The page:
Raj Thackeray’s wife stable after dog bite
The condition of Sharmila, wife of Maharashtra Navnirman Sena (MNS) chief Raj Thackeray, was reported to be stable on Wednesday after she was seriously hurt following a dog bite, party sources said here.
The incident occurred on Tuesday when one of their two pet Great Danes, Bond bit Sharmila sharply on the face at their house Krushna Kunj in Dadar when Raj was addressing the media.
Bleeding profusely and in a state of shock, she was rushed to the Hinduja Hospital nearby and had to undergo emergency surgery necessitating 65 stitches on her face.
Pet dog ‘Bond’ bites Raj Thackeray’s wife Sharmila
According to reports, the bite was so severe that the dog’s teeth ripped her face and almost touched the facial bones
Sharmila had to undergo plastic surgery on her face and she got 65 stitches on her cheeks, at the nearby Hinduja hospital.
Plastic surgeon Dr Anil Tibrewala, who operated on Sharmila, said she was stable.
POTENTIALLY DANGEROUS DOG BREEDS
This is a list of dog breeds that have a history of being potentially dangerous to people, especially children. Daxton’s Friends for Canine Education and Awareness understands that any dog has the ability to bite or inflict serious harm to humans. This list consists of several dog breeds that have a higher than average number of recorded human fatalities. Please use extreme caution if you choose to bring one of these breeds into your home. Rental communities and homeowners insurance may restrict many of the dog breeds on this list due to the likelihood of a serious incident.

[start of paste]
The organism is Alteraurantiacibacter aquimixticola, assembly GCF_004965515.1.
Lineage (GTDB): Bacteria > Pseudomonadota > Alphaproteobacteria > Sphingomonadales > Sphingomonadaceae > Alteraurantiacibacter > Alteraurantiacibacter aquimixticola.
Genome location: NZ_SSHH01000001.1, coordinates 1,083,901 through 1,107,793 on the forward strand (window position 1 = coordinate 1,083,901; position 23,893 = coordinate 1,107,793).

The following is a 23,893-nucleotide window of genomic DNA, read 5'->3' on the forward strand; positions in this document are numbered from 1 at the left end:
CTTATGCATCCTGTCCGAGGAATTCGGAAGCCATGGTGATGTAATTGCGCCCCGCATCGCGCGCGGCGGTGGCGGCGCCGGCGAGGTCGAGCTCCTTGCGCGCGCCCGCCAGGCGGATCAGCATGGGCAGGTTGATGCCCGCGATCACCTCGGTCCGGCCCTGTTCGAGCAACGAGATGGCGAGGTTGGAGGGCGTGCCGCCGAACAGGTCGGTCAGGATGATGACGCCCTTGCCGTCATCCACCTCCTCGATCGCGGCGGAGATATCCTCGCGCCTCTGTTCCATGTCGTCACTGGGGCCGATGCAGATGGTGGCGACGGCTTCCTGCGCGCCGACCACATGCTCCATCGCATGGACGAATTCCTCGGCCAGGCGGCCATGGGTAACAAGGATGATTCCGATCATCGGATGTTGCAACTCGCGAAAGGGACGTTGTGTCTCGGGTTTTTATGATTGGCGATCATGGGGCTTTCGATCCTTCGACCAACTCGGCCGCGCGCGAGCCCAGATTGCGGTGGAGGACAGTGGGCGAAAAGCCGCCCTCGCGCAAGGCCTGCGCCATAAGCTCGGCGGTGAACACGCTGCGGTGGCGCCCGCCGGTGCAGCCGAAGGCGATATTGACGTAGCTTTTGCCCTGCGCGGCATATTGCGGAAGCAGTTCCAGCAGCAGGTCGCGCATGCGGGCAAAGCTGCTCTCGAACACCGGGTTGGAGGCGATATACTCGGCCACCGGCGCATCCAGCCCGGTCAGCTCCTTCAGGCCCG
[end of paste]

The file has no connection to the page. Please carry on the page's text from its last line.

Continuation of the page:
Pit Bulls, Mastiff, and Rottweiler lead in fatalities and are listed first. The rest of the breeds are listed in alphabetical order:
- American Bulldog
- American Pit Bull Terrier
- American Staffordshire Terrier
- English/Standard Bull Terrier
- Miniature Bull Terrier
- Olde English Bulldog
- Staffordshire Bull Terrier
- Cane Corso/Italian Mastiff
- Dogo Argentino
- English Mastiff
- Fila Brasileiro
- Dogue de Bordeaux/French Mastiff
- Great Dane/German Mastiff
- Presa Canario
- St. Bernard/Alpine Mastiff
The original Great Dane was thought to be of English Mastiff and Irish Wolfhound ancestry and was bred to hunt bear and wild boar, able to kill these animals independently of any human hunter. They were often provided with thick linen coats to protect their bodies in these battles; the ears were cropped for the same reason. The Great Dane excelled as an estate guard dog. They were later selectively crossbred to include the genetics of the greyhound to create today’s “Great Dane” that we see. In Germany, the breed is referred to as Deutsche Dogge.
The Great Dane in 1879, its molosser / mastiff origins clearly visible:
Great Danes can do well with older children if raised with them from an early age. Generally, they love to be around their familiar people and thrive on affection. They are loyal and dependable companions. They must be socialized at an early age to help deter unwanted behaviors such as fearfulness or aggression. Because of their genetics, even well socialized Great Danes may display unwanted fierceness other undesirable behaviors.
Great Danes make excellent watch dogs and will bark to alert to danger. Otherwise they tend to be very quiet dogs. They can do well with strangers if properly introduced and are obedience trained. Due to their size, interactions should be monitored and observed with unfamiliar guests and arrivals. It is important to start obedience training early in puppyhood. They grow very quickly and can easily become unmanageable well before they are full grown. It is important for owners to be gentle but at the same time confident and consistent with their training to help them maintain control.